Trauma

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Robert J. Doman, M.D.

Head trauma or injury is the leading cause of death of persons between the ages of one and forty-four. The leading causes of head injuries include vehicle accidents, industrial accidents, assaults, sports injuries, falls, gun shot wounds, etc. Head injuries may be divided into closed injuries in which the brain is not exposed and open injuries such as gun shot wounds in which the brain is exposed.

Over 50% of head injuries are due to automobile accidents. This country has a sad record of over 50,000 deaths each year from that cause alone. Ten years ago at the onset of the oil shortage when the national speed limit was reduced to 55 MPH the death rate temporarily fell below the 50,000 level; but since that time, as the result of so many people ignoring the 55 MPH limit and ignoring the use of seat belts, deaths have again risen. Many states still do not have a law requiring motorcyclists to wear protective helmets. Motorcyclists are very vulnerable to head injury.

In vehicular accidents two-thirds of the deaths occur at the scene of the accident. The remaining one-third of the deaths occur later at the hospital.

Approximately 25% of severe head injury patients are admitted to the hospital in a state of coma. Of severe head injuries admitted to the hospital, 25% have injuries to the brain which occurred at the time of the accident, which will cause the patient’s death. Another 25% of the head injury patients admitted have mild enough injuries (usually concussion which will be discussed later) that they will improve rapidly. The remaining 50% will improve slowly or deteriorate. Of that 50% of patients, one out of three will be complicated by a hematoma (bloodclot). Depending upon the location of the clot, its severity, and its treatment, as many as half of the patients with blood clots may deteriorate and die.

The most common forms of brain clots are called: a) Epidural “Epi-” upon, “dura-” the outer thick covering of the brain. Such a clot lies between the skull bone and the dural cover of the brain. b) Subdural “sub-” below the dura. The clot lies under the outer brain covering. Another form of bleeding is called subarachnoid “Sub-” below, “arach-noid” the inner thin covering of the brain. Such bleeding goes into the spinal fluid, which follows in and around the brain acting as a cushion for the brain in an effort to diminish the effects of head injury.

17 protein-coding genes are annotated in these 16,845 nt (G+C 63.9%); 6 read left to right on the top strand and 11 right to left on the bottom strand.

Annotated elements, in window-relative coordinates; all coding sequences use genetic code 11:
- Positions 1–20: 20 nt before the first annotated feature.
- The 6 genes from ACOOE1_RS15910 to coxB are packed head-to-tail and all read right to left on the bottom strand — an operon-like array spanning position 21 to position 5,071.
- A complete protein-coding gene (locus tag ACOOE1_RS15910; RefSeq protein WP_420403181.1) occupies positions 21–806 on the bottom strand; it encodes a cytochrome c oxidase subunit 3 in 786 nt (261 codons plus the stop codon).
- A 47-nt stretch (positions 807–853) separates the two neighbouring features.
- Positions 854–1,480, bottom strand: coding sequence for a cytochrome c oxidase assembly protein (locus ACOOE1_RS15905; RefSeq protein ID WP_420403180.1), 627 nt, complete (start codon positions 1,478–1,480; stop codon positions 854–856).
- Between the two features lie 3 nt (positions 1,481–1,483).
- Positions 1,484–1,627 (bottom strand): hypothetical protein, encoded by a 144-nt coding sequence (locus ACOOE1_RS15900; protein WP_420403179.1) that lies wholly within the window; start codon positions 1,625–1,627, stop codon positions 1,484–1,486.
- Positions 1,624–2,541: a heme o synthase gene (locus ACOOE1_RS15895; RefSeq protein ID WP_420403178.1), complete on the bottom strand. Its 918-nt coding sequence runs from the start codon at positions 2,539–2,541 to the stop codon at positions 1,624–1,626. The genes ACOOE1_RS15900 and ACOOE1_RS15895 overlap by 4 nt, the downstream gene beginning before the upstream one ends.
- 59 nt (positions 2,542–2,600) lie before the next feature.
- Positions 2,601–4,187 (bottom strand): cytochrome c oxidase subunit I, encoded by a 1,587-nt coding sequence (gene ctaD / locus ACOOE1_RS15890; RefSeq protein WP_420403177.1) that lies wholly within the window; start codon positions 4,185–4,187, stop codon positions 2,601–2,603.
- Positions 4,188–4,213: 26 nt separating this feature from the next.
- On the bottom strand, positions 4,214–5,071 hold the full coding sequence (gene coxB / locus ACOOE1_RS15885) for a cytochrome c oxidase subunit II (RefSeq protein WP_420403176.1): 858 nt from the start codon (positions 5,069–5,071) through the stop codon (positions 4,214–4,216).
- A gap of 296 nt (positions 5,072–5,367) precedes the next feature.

Approximately 80% to 90% of brain blood clots are associated with fractures of the skull bones. The three main forms of skull fractures are called: a) Linera a line-like fracture which is sometimes mild enough not to require treatment; b) Comminuted a fracture with several bone fragments; c) Depressed in which a bone fragment or many fragments are pushed down into the skull. These are more serious and, if not properly treated, could lead to seizures. A comminuted, depressed fracture always requires neurosurgical intervention.

Of the two-thirds of the severely head injured patients who do not have blood clots most of them will recover slowly.

Mild head injuries generally include the following: a) Abrasions of the scalp where application of ice will generally be all that is needed after cleansing the area properly; b) Bleeding under the skin a burn where again an ice pack will help minimize the bleeding; c) Lacerations of the scalp, although often bloody, usually are not serious but should be cleansed properly and sutured when necessary.

Every patient suffering even a mild head injury should be carefully observed for a minimum of twenty-four hours to watch for possible signs of increased pressure within the skull including drowsiness, vomiting that is projectile (forceful shooting out), headaches, visual disturbances, etc. With the onset of such signs, the patient should be hospitalized immediately and tests done to determine if there is increased pressure within the skull.

NACD firmly believes in proper hospital testing for head injury patients not only to reduce mortality but also to prepare the patient better for NACD’s program for neurological rehabilitation.

Reprinted from the Journal of The NACD Foundation (formerly The National Academy for Child Development)

Reprinted by permission of The NACD Foundation, Volume 5 No. 3, 1985 ©NACD